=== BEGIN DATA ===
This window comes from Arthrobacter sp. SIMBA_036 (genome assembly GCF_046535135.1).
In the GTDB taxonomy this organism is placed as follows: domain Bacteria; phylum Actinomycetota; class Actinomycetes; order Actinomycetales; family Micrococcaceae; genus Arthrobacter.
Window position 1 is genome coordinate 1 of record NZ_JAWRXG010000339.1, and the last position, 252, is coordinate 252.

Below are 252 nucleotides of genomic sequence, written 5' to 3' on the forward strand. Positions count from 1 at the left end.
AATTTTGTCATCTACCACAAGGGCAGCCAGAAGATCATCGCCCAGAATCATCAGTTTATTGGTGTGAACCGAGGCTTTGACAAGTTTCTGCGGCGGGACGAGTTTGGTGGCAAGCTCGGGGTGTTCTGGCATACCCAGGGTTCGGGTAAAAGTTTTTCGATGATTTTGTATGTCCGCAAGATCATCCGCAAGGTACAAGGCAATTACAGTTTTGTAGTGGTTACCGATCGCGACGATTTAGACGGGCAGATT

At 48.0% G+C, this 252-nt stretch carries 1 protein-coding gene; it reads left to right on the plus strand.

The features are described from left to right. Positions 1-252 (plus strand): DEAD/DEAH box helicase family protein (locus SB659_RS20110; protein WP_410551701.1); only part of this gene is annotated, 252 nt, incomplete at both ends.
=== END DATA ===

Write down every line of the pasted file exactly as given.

This window comes from Arthrobacter sp. SIMBA_036 (genome assembly GCF_046535135.1).
In the GTDB taxonomy this organism is placed as follows: domain Bacteria; phylum Actinomycetota; class Actinomycetes; order Actinomycetales; family Micrococcaceae; genus Arthrobacter.
Window position 1 is genome coordinate 1 of record NZ_JAWRXG010000339.1, and the last position, 252, is coordinate 252.

Below are 252 nucleotides of genomic sequence, written 5' to 3' on the forward strand. Positions count from 1 at the left end.
AATTTTGTCATCTACCACAAGGGCAGCCAGAAGATCATCGCCCAGAATCATCAGTTTATTGGTGTGAACCGAGGCTTTGACAAGTTTCTGCGGCGGGACGAGTTTGGTGGCAAGCTCGGGGTGTTCTGGCATACCCAGGGTTCGGGTAAAAGTTTTTCGATGATTTTGTATGTCCGCAAGATCATCCGCAAGGTACAAGGCAATTACAGTTTTGTAGTGGTTACCGATCGCGACGATTTAGACGGGCAGATT

At 48.0% G+C, this 252-nt stretch carries 1 protein-coding gene; it reads left to right on the plus strand.

The features are described from left to right. Positions 1-252 (plus strand): DEAD/DEAH box helicase family protein (locus SB659_RS20110; protein WP_410551701.1); only part of this gene is annotated, 252 nt, incomplete at both ends.